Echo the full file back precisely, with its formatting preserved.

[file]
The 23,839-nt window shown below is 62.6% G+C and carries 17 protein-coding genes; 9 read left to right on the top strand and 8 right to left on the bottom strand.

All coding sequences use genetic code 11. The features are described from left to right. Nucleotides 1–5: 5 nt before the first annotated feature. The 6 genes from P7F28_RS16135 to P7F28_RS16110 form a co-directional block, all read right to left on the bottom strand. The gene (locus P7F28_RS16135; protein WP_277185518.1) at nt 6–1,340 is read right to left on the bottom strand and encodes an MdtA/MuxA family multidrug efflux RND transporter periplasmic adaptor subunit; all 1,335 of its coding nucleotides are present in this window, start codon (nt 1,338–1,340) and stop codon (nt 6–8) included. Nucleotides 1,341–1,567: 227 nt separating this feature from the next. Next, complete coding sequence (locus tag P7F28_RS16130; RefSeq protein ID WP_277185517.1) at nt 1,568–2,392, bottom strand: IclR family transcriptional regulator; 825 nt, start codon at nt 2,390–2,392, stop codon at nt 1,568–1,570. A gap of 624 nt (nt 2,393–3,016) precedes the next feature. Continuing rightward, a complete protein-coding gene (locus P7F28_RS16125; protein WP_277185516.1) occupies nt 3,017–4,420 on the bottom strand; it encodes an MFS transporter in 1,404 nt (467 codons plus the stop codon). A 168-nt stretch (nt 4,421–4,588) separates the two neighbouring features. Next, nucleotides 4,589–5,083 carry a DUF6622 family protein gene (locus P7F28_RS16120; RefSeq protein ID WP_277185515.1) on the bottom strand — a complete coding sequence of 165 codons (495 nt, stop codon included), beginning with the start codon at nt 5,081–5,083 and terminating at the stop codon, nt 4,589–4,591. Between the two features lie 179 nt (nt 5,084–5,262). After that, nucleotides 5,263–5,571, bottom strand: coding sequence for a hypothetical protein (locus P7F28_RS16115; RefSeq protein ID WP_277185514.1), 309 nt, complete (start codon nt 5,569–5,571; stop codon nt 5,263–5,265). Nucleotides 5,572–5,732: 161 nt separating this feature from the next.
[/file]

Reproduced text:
The 23,839-nt window shown below is 62.6% G+C and carries 17 protein-coding genes; 9 read left to right on the top strand and 8 right to left on the bottom strand.

All coding sequences use genetic code 11. The features are described from left to right. Nucleotides 1–5: 5 nt before the first annotated feature. The 6 genes from P7F28_RS16135 to P7F28_RS16110 form a co-directional block, all read right to left on the bottom strand. The gene (locus P7F28_RS16135; protein WP_277185518.1) at nt 6–1,340 is read right to left on the bottom strand and encodes an MdtA/MuxA family multidrug efflux RND transporter periplasmic adaptor subunit; all 1,335 of its coding nucleotides are present in this window, start codon (nt 1,338–1,340) and stop codon (nt 6–8) included. Nucleotides 1,341–1,567: 227 nt separating this feature from the next. Next, complete coding sequence (locus tag P7F28_RS16130; RefSeq protein ID WP_277185517.1) at nt 1,568–2,392, bottom strand: IclR family transcriptional regulator; 825 nt, start codon at nt 2,390–2,392, stop codon at nt 1,568–1,570. A gap of 624 nt (nt 2,393–3,016) precedes the next feature. Continuing rightward, a complete protein-coding gene (locus P7F28_RS16125; protein WP_277185516.1) occupies nt 3,017–4,420 on the bottom strand; it encodes an MFS transporter in 1,404 nt (467 codons plus the stop codon). A 168-nt stretch (nt 4,421–4,588) separates the two neighbouring features. Next, nucleotides 4,589–5,083 carry a DUF6622 family protein gene (locus P7F28_RS16120; RefSeq protein ID WP_277185515.1) on the bottom strand — a complete coding sequence of 165 codons (495 nt, stop codon included), beginning with the start codon at nt 5,081–5,083 and terminating at the stop codon, nt 4,589–4,591. Between the two features lie 179 nt (nt 5,084–5,262). After that, nucleotides 5,263–5,571, bottom strand: coding sequence for a hypothetical protein (locus P7F28_RS16115; RefSeq protein ID WP_277185514.1), 309 nt, complete (start codon nt 5,569–5,571; stop codon nt 5,263–5,265). Nucleotides 5,572–5,732: 161 nt separating this feature from the next.